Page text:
J. R. Lakowicz, H. Szmacinski, K. Nowaczyk, and M. L. Johnson, “Fluorescence lifetime imaging of free and protein-bound NADH,” Proc. Natl. Acad. Sci., U.S.A. 89:1271-1275 (1992).

In another embodiment of the invention, capillary electrophoresis is used to determine the base sequence. Descriptions of prior capillary electrophoresis methods are disclosed in the following references:

J. A. Brumbaugh, L. R. Middendorf, D. L. Grone, and J. L. Ruth, “Continuous on-line DNA sequencing using oligodeoxynucleotide primers with multiple fluorophores,” Proc. Natl. Acad. Sci. U.S.A. 85:5610-14 (1988).

H. Swerdlow, J. Z. Zhang, D. Y. Chen, H. R. Harke, R. Grey, S. Wu, and N. J. Dovichi, “Three DNA Sequencing Methods Using Capillary Gel Electrophoresis and Laser-Induced Fluorescence,” Anal. Chem. 63:2835-2841 (1991).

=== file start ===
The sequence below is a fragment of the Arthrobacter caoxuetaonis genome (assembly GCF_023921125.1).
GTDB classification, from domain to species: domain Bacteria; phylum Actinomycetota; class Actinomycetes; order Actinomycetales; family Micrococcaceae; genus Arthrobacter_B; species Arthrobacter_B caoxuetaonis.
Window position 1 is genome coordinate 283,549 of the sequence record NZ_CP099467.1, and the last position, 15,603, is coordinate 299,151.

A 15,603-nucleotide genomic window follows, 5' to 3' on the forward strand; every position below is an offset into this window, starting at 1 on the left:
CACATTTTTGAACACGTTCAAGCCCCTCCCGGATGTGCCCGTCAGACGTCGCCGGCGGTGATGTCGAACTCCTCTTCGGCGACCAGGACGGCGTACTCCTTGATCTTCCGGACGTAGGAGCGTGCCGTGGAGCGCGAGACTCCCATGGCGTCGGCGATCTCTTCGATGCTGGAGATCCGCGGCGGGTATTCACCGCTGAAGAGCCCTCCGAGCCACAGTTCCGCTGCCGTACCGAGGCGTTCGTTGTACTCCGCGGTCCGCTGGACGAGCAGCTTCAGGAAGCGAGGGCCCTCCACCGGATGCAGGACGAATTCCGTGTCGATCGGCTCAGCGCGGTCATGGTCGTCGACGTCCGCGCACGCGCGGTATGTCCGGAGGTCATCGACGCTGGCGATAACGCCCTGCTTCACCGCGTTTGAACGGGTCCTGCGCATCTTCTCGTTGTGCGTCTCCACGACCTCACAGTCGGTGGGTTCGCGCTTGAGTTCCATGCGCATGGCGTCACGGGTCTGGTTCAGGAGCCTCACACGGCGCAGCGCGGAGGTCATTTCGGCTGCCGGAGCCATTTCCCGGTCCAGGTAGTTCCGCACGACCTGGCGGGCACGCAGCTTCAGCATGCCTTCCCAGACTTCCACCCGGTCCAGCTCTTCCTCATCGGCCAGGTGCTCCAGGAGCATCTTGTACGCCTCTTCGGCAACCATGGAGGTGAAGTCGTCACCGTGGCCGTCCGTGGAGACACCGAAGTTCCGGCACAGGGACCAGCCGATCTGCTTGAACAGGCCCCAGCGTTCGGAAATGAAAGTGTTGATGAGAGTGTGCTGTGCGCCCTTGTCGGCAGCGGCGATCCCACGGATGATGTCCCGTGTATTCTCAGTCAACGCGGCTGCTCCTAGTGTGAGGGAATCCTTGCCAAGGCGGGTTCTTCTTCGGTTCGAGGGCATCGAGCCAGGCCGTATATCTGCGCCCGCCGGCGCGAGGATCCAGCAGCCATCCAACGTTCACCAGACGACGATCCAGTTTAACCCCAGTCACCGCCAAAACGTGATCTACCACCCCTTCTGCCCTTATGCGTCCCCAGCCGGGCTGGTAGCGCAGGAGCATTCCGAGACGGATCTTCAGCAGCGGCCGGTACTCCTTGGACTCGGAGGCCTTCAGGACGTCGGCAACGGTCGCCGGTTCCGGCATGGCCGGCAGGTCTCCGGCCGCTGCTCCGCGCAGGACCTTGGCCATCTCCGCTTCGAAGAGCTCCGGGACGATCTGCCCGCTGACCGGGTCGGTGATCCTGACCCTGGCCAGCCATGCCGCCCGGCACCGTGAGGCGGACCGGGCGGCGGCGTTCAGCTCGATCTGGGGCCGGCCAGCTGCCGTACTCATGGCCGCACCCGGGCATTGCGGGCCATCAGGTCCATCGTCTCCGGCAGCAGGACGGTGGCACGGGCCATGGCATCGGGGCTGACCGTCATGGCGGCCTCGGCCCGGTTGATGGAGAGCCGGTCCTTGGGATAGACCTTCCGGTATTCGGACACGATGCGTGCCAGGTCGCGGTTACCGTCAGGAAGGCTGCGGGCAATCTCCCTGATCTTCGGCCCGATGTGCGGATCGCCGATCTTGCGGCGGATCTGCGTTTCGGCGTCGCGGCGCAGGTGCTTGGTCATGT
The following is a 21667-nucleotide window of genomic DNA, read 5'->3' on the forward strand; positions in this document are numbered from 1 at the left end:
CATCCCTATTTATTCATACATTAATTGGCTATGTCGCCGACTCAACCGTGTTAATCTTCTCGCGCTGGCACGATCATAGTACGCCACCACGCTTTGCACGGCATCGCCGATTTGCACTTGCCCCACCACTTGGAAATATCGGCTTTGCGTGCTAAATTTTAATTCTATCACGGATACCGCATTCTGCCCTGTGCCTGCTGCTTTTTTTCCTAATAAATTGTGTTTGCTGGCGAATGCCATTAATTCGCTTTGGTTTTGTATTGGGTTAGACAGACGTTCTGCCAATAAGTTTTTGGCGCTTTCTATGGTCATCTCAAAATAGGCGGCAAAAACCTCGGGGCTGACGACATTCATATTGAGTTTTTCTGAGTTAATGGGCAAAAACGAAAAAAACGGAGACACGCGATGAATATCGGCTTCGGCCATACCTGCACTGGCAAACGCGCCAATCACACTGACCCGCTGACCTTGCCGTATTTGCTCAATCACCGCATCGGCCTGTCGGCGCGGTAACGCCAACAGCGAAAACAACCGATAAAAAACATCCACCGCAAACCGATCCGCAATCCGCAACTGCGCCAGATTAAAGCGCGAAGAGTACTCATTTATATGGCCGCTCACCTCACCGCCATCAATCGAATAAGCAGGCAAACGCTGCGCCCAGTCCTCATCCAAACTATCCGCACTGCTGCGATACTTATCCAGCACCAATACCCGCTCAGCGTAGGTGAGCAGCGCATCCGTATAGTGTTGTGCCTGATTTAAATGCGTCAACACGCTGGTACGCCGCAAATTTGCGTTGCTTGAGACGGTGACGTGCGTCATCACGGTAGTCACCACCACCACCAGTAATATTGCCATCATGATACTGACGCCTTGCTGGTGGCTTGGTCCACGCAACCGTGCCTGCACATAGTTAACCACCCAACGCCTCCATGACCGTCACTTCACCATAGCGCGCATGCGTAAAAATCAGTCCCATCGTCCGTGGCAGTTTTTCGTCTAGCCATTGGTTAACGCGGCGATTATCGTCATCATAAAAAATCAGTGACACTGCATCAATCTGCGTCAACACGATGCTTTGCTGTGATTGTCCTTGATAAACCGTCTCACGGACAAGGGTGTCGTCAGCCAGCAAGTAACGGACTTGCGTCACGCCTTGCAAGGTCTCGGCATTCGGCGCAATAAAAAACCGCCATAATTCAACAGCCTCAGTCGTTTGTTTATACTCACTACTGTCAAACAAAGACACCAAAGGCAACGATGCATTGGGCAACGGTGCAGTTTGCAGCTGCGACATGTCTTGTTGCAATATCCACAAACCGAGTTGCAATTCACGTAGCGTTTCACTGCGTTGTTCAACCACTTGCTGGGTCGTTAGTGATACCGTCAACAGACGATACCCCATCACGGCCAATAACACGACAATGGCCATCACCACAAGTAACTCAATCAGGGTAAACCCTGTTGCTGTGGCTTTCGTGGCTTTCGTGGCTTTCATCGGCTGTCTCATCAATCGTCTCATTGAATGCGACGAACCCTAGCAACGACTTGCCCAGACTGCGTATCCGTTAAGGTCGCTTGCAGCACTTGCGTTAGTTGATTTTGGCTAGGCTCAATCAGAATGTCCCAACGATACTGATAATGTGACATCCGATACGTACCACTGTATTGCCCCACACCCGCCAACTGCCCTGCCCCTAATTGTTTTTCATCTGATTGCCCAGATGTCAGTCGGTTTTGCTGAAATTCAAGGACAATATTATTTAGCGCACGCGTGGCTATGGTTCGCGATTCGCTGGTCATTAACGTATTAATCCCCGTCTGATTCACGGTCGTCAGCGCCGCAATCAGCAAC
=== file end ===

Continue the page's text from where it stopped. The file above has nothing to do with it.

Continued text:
X. C. Huang, M. A. Quesada, and R. A. Mathies, “DNA Sequencing Using Capillary Array Electrophoresis,” Anal. Chem., 64:2149-2154 (1992).

S. Carson, A. S. Cohen, A. Belenkii, M. C. Ruiz-Martinez, J. Berka, and B. L. Karger, “DNA Sequencing by Capillary Electrophoresis: Use of a Two-Laser-Two-Window Intensified Diode Array Detection System,” Anal. Chem. 65:3219-3226 (1993).

K. Ueno and E. S. Yeung, “Simultaneous Monitoring of DNA Fragments Separated By Electrophoresis in a Multiplexed Array of 100 Capillaries,” Anal. Chem., 66: 1424-1431 (1994).

L. R. Middendorf, J. A. Brumbaugh, D. L. Grone, C. A. Morgan, and J. L. Ruth, “Large scale DNA sequencing,” American Biotechnology Laboratory, August 1988.

DNA chip technology, which utilizes light directed matrices, may be used in another embodiment of the present invention. This technology is available in Affymetrix's GeneChip™ and Hyseq's SuperChips™.

Descriptions of prior DNA chip technology are disclosed in the following references: